Hakushu (written 白州 and pronounced Hak-shoo) is part of the Suntory group and was built in 1973 in the Southern Japanese Alps. It’s high above sea level, twice as high as Scotland’s highest distillery (Dalwhinnie).
This Hakushu 1989 single cask comes from a sherry butt, which is very rare (it’s probably the second single cask sherry release ever). It has a very dark, mahogany colour.
Hakushu 20 yo 1989 (62%, OB 2009 for The Whisky Exchange, sherry butt #9O 50021)
Nose: a bit restrained at first, but it opens up with big sherry notes of course. Excellent plums and raisins but also lovely fresh, sweet/sour notes of tangerines and bramble liqueur. Fragrant honey. Balanced wood influence: it’s certainly there but it never overpowers. Water brings out a hint of smoked wood.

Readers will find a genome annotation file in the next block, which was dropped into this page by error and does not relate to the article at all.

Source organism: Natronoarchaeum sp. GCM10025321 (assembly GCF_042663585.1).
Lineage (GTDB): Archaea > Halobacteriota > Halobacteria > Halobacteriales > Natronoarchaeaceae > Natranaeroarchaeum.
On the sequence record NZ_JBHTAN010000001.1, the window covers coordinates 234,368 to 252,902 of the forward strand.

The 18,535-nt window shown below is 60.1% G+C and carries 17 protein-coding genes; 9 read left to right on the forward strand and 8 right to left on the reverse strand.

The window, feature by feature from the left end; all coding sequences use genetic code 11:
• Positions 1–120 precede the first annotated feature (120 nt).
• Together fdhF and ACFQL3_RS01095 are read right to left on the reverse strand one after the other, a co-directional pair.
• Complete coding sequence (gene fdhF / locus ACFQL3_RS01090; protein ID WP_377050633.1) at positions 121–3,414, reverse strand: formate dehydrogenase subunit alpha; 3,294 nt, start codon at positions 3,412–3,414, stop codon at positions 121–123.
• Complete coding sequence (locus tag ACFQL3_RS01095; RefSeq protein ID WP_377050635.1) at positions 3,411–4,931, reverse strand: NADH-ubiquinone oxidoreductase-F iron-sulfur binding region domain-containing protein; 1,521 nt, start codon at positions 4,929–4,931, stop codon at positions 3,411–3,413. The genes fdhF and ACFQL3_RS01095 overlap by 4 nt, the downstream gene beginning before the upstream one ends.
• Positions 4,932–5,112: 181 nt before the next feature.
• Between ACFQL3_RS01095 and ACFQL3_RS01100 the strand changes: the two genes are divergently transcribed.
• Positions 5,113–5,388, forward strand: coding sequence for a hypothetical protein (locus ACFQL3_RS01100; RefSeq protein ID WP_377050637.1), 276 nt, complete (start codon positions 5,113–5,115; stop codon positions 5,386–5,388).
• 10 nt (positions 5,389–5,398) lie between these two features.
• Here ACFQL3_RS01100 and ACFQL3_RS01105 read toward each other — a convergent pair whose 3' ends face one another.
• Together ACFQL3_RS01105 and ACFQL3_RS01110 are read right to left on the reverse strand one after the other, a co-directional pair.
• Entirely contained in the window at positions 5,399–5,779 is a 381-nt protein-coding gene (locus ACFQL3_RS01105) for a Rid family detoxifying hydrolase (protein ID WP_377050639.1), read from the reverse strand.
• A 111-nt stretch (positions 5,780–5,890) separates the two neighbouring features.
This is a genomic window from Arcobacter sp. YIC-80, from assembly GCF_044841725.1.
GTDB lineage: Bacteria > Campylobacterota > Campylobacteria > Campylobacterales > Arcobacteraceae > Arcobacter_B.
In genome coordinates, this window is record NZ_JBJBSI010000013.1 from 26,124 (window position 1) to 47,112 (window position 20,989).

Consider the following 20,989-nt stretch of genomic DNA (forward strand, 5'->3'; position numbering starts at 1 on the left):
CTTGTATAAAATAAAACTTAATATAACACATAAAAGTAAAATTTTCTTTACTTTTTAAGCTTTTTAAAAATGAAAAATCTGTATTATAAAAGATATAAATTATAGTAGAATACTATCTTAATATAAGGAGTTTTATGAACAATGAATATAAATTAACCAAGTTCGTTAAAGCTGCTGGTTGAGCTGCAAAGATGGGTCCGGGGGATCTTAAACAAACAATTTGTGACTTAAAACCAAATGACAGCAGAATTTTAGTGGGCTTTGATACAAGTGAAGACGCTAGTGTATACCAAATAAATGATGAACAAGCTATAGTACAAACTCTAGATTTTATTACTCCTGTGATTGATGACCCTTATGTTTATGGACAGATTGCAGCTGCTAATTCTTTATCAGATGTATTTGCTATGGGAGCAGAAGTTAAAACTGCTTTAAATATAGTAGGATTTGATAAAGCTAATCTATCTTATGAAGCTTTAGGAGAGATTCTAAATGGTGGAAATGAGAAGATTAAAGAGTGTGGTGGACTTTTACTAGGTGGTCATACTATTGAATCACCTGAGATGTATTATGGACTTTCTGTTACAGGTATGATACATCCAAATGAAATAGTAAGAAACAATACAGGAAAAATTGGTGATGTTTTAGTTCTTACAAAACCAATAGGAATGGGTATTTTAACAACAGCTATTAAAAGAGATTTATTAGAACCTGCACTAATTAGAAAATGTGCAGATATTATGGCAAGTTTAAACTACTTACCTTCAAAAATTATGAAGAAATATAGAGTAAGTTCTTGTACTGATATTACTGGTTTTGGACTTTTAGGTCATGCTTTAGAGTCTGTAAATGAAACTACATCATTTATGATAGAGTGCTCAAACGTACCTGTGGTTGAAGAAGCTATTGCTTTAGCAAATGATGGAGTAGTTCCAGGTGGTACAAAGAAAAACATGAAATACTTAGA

Mouth: hot and woody at cask strength but very rich. Spicy cake (some cinnamon and ginger). Plums again. Definitely from a clean sherry cask (why do the Japanese always seem to pick perfect casks?). The sandalwood gives it a dry and tannic edge, maybe even a few rubbery hints.
Finish: quite long and smooth. Warming sherry with a sweet aftertaste.
A perfectly balanced sherry bomb – a Japanese Macallan, as it were. On the other hand, I still prefer the Longmorn 1969, which is just as sherried but less dry and more complex (although it’s older). This Hakushu 1989 is one of the Gold Medal winners that is still available from TWE (around € 200).